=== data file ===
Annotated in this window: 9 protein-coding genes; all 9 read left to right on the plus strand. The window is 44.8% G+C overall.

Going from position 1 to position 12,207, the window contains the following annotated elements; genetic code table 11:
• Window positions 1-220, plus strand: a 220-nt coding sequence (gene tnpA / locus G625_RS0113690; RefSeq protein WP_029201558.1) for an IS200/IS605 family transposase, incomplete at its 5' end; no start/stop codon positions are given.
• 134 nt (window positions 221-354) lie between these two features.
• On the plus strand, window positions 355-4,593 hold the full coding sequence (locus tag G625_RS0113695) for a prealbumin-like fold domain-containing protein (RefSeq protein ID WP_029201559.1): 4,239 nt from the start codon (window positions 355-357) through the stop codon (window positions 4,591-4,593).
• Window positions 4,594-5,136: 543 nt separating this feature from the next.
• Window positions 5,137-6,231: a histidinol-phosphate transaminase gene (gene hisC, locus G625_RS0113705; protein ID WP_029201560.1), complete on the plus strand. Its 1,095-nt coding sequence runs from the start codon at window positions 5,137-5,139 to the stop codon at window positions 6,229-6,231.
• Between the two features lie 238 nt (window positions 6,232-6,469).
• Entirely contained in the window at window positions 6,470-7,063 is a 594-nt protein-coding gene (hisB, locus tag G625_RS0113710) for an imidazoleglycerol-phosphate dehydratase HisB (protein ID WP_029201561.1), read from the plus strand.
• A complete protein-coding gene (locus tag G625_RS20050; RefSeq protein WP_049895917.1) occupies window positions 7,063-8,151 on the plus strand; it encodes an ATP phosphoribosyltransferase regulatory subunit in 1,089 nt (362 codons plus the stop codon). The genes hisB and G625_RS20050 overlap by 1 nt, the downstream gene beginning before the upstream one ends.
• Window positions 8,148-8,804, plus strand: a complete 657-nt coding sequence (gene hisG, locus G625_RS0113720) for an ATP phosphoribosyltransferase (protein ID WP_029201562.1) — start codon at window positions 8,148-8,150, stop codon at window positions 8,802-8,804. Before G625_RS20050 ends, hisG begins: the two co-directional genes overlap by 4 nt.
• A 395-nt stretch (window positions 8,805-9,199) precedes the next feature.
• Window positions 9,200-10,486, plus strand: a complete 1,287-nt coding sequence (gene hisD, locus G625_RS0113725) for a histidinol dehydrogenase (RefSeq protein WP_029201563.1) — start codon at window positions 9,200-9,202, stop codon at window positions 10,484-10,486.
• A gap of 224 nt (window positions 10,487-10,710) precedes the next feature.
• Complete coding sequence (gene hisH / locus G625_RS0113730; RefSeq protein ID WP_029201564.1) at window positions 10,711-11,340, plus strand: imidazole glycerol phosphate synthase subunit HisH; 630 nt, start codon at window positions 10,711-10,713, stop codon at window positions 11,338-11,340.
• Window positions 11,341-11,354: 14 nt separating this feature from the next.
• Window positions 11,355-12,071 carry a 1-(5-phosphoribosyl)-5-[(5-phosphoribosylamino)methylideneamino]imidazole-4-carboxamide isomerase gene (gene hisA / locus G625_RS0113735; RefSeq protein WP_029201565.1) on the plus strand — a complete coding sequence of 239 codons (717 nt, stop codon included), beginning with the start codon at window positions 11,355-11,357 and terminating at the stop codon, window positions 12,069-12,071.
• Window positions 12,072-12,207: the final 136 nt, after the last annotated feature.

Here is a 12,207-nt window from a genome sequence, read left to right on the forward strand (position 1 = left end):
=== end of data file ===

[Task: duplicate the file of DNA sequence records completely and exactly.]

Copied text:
Annotated in this window: 9 protein-coding genes; all 9 read left to right on the plus strand. The window is 44.8% G+C overall.

Going from position 1 to position 12,207, the window contains the following annotated elements; genetic code table 11:
• Window positions 1-220, plus strand: a 220-nt coding sequence (gene tnpA / locus G625_RS0113690; RefSeq protein WP_029201558.1) for an IS200/IS605 family transposase, incomplete at its 5' end; no start/stop codon positions are given.
• 134 nt (window positions 221-354) lie between these two features.
• On the plus strand, window positions 355-4,593 hold the full coding sequence (locus tag G625_RS0113695) for a prealbumin-like fold domain-containing protein (RefSeq protein ID WP_029201559.1): 4,239 nt from the start codon (window positions 355-357) through the stop codon (window positions 4,591-4,593).
• Window positions 4,594-5,136: 543 nt separating this feature from the next.
• Window positions 5,137-6,231: a histidinol-phosphate transaminase gene (gene hisC, locus G625_RS0113705; protein ID WP_029201560.1), complete on the plus strand. Its 1,095-nt coding sequence runs from the start codon at window positions 5,137-5,139 to the stop codon at window positions 6,229-6,231.
• Between the two features lie 238 nt (window positions 6,232-6,469).
• Entirely contained in the window at window positions 6,470-7,063 is a 594-nt protein-coding gene (hisB, locus tag G625_RS0113710) for an imidazoleglycerol-phosphate dehydratase HisB (protein ID WP_029201561.1), read from the plus strand.
• A complete protein-coding gene (locus tag G625_RS20050; RefSeq protein WP_049895917.1) occupies window positions 7,063-8,151 on the plus strand; it encodes an ATP phosphoribosyltransferase regulatory subunit in 1,089 nt (362 codons plus the stop codon). The genes hisB and G625_RS20050 overlap by 1 nt, the downstream gene beginning before the upstream one ends.
• Window positions 8,148-8,804, plus strand: a complete 657-nt coding sequence (gene hisG, locus G625_RS0113720) for an ATP phosphoribosyltransferase (protein ID WP_029201562.1) — start codon at window positions 8,148-8,150, stop codon at window positions 8,802-8,804. Before G625_RS20050 ends, hisG begins: the two co-directional genes overlap by 4 nt.
• A 395-nt stretch (window positions 8,805-9,199) precedes the next feature.
• Window positions 9,200-10,486, plus strand: a complete 1,287-nt coding sequence (gene hisD, locus G625_RS0113725) for a histidinol dehydrogenase (RefSeq protein WP_029201563.1) — start codon at window positions 9,200-9,202, stop codon at window positions 10,484-10,486.
• A gap of 224 nt (window positions 10,487-10,710) precedes the next feature.
• Complete coding sequence (gene hisH / locus G625_RS0113730; RefSeq protein ID WP_029201564.1) at window positions 10,711-11,340, plus strand: imidazole glycerol phosphate synthase subunit HisH; 630 nt, start codon at window positions 10,711-10,713, stop codon at window positions 11,338-11,340.
• Window positions 11,341-11,354: 14 nt separating this feature from the next.
• Window positions 11,355-12,071 carry a 1-(5-phosphoribosyl)-5-[(5-phosphoribosylamino)methylideneamino]imidazole-4-carboxamide isomerase gene (gene hisA / locus G625_RS0113735; RefSeq protein WP_029201565.1) on the plus strand — a complete coding sequence of 239 codons (717 nt, stop codon included), beginning with the start codon at window positions 11,355-11,357 and terminating at the stop codon, window positions 12,069-12,071.
• Window positions 12,072-12,207: the final 136 nt, after the last annotated feature.

Here is a 12,207-nt window from a genome sequence, read left to right on the forward strand (position 1 = left end):